• In litigation, a judge declares a winner and a loser and awards a judgment to the winner. There is an outright winner and an outright loser. The process involves imposing a solution, rather than the parties seeking to reach consensus themselves in a flexible way.  Binary outcomes are not reflective of the reality of disputes which by their nature have two sides
Publicity over privacy
  • Most court proceedings and records are open to the public, so there is no guarantee of privacy.  The public nature of the litigation process might cause issues if certain facts are disclosed or publicised.
  • Business secrets, customer information and personal data can all be ventilated as part of the process
The time and money dilemma
  •  One can never predict how long the litigation process will take with any certainty.   It can take a long time before a court gets to hearing a case after the original dispute occurred – often several months to many years.
  • In cases, a generation can pass by whilst the matter works its way through the system
High cost of proceeding
  • Court action can be expensive, involving the hiring of teams of solicitors, barristers and other experts.  For some cases, the cost to each party exceeds the amount in dispute.
  • Often you are unable to obtain a budget from your solicitor, and rarely are you able to agree a set fee.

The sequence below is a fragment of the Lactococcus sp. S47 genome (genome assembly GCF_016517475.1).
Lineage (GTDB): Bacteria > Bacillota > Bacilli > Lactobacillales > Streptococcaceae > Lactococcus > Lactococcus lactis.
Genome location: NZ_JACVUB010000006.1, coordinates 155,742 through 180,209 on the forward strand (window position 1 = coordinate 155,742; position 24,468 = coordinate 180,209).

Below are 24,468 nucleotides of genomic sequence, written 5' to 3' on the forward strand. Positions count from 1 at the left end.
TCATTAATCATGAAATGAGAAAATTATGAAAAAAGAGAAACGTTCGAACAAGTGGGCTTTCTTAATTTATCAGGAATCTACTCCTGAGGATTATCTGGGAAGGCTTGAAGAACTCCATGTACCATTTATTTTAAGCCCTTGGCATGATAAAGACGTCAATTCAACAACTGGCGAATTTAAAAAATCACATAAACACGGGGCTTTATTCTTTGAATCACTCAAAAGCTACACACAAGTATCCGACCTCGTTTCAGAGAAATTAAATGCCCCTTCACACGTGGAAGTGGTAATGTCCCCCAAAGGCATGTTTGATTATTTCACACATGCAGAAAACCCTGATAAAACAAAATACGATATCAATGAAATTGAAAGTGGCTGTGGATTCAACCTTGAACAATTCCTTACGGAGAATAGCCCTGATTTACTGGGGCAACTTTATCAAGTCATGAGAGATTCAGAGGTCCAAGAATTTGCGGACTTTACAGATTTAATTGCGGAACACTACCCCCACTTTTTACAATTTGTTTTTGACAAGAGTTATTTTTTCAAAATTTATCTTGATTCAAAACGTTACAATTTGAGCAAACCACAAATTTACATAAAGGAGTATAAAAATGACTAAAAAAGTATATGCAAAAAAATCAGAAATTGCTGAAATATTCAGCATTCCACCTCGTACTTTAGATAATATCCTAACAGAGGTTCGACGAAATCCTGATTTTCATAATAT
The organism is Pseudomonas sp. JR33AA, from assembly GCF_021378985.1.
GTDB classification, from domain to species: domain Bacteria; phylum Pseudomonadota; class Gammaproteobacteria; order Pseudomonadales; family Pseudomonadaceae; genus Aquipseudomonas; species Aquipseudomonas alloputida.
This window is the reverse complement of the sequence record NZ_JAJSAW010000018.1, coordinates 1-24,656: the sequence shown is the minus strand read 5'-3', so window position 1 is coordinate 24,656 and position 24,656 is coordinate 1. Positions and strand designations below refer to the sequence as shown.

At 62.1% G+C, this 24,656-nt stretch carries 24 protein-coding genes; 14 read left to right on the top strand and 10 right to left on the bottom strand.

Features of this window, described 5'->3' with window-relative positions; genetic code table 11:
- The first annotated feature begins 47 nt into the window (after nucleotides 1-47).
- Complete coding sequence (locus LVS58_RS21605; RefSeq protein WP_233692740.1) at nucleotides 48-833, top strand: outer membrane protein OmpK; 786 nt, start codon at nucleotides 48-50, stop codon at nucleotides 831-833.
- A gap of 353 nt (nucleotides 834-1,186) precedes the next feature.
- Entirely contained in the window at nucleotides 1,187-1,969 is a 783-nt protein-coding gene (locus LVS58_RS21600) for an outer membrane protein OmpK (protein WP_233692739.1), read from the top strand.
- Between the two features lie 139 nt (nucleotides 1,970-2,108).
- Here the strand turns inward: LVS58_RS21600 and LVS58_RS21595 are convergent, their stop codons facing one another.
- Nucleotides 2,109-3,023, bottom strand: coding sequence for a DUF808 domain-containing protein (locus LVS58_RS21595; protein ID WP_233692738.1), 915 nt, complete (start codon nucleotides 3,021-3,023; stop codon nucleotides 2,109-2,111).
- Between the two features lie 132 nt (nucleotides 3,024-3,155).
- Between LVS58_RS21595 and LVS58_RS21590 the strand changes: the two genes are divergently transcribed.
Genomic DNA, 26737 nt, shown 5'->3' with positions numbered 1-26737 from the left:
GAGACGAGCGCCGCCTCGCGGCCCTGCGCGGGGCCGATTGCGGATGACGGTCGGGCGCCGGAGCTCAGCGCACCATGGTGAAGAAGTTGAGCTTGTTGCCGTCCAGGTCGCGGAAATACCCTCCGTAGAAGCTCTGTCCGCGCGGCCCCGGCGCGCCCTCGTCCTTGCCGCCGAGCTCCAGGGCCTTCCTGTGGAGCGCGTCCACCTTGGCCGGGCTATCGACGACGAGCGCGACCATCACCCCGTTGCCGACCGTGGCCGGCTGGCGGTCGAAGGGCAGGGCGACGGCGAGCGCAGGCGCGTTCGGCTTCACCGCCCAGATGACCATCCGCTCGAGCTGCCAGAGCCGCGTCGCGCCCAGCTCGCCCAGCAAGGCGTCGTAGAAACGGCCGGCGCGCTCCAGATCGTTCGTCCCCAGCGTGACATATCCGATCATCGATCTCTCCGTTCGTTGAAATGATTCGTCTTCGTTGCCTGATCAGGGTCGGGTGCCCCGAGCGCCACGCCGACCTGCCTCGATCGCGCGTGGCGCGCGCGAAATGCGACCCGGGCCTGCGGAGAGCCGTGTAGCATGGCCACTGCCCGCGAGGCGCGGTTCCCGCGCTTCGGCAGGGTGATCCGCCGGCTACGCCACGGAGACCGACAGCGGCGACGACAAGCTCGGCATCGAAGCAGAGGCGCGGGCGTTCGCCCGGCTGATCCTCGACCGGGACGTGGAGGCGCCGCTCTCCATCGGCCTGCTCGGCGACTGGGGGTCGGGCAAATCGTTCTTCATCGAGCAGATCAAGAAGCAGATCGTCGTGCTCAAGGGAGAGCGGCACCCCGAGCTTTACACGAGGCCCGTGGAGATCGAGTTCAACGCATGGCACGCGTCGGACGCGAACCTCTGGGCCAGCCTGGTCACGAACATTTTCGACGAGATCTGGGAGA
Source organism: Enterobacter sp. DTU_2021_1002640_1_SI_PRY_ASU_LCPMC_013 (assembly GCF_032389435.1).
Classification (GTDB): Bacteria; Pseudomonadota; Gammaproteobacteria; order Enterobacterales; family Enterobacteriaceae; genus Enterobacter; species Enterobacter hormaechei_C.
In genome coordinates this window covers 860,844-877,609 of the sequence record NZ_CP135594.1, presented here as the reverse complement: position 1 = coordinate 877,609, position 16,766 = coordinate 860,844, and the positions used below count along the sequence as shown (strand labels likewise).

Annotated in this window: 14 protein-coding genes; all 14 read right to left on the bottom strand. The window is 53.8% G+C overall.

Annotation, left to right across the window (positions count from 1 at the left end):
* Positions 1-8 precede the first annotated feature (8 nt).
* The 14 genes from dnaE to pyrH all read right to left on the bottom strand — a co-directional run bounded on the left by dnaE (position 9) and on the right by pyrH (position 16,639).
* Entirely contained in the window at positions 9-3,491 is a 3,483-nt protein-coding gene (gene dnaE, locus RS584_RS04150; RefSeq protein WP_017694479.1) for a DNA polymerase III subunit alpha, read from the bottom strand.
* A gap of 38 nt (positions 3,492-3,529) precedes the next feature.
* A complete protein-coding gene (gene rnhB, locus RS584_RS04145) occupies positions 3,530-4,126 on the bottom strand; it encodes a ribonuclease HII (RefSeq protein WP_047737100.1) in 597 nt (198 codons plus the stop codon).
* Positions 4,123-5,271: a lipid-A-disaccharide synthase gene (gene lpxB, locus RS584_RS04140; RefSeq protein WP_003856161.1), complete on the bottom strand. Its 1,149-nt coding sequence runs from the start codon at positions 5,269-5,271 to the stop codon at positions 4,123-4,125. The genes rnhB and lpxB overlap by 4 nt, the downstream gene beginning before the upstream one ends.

Pesky Defendants
  • A practitioner may confront well-resourced defendants with the capacity to obtain the best legal and accounting advice, particularly in large scale contractual disputes
Uncertain advice
  • The clear prospects of a case can be difficult to understand, there can be many conditions, including that the case may fail and costs may need to be paid which is itself an uncertain number
Ongoing cost of appeals
  • Winning a case may not guarantee an outcome. Most judgments and awards require the loser to pay the winner, but getting the money is not automatic.
  • Locating assets, attaching liens, foreclosing and arguing appeals may be required to get an outcome
Polarisation and positioning
  • In big ticket litigation, because after the dispute has arisen, the parties are polarised.
  •  The Defendant often sees some kind of strategic advantage in declining an offer to mediate, and no one feels they can commence that process without showing signs of weakness
Loss of Control
  • Once you commence, control of the result is given to a judge with no stake in the outcome, and the key interaction is between lawyers rather than the principals, resulting in reluctance to reach out and resolve the matter